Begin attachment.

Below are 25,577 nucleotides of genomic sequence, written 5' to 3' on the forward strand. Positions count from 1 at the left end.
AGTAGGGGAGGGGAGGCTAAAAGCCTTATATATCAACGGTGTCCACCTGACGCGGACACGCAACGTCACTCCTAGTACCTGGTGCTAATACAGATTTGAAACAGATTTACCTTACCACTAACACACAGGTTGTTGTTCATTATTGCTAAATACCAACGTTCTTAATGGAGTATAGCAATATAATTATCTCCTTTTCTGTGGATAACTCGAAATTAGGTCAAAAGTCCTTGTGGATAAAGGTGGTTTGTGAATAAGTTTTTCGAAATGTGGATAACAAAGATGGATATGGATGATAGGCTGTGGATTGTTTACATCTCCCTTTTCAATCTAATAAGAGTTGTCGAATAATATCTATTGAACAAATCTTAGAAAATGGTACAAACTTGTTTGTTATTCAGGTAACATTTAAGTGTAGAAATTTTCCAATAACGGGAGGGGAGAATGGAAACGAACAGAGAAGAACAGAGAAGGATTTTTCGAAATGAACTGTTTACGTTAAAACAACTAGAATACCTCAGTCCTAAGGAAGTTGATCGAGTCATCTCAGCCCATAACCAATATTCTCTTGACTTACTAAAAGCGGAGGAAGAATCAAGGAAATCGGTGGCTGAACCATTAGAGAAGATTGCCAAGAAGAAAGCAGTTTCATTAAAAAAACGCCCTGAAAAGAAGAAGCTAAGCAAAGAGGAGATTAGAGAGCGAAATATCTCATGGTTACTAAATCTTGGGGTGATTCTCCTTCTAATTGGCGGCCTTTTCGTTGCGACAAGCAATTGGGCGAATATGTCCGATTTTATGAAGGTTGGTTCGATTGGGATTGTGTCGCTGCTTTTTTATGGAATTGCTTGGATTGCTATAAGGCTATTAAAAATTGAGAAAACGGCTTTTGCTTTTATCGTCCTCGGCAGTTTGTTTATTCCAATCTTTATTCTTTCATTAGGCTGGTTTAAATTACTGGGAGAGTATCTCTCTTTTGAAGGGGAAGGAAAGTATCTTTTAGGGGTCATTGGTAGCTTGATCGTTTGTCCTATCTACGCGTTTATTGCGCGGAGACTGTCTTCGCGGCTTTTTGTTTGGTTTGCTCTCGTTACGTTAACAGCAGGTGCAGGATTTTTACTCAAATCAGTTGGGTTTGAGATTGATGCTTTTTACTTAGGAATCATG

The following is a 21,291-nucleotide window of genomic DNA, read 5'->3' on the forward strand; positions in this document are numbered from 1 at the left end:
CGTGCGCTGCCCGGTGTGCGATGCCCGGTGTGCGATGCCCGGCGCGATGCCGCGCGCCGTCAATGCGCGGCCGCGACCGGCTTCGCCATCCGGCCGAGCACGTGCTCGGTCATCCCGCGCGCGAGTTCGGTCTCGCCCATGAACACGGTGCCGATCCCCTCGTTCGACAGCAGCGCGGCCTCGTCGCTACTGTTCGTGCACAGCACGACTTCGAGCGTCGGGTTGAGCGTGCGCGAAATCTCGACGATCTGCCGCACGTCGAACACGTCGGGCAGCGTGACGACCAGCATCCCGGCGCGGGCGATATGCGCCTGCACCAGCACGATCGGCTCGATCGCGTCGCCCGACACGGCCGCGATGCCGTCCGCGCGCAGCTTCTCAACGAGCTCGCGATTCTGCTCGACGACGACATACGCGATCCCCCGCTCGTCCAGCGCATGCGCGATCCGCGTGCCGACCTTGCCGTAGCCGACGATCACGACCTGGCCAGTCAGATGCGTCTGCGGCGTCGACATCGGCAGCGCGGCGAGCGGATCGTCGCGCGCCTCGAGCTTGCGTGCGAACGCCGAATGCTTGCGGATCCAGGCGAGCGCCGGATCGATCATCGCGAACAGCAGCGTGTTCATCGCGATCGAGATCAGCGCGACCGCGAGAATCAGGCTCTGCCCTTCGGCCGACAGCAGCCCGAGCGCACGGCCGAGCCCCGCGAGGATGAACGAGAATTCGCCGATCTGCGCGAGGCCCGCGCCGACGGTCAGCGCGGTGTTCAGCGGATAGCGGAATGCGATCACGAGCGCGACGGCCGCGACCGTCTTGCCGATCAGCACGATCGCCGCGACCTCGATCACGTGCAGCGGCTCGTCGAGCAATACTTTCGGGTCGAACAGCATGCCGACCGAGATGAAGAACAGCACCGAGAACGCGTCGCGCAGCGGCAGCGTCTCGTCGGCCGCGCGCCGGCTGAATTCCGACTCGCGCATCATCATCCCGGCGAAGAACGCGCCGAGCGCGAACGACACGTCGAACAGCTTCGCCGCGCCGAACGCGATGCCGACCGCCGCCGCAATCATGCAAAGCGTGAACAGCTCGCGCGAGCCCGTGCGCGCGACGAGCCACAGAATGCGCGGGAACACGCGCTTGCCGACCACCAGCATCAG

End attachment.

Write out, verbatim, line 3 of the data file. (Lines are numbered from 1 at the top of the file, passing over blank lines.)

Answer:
The following is a 21,291-nucleotide window of genomic DNA, read 5'->3' on the forward strand; positions in this document are numbered from 1 at the left end: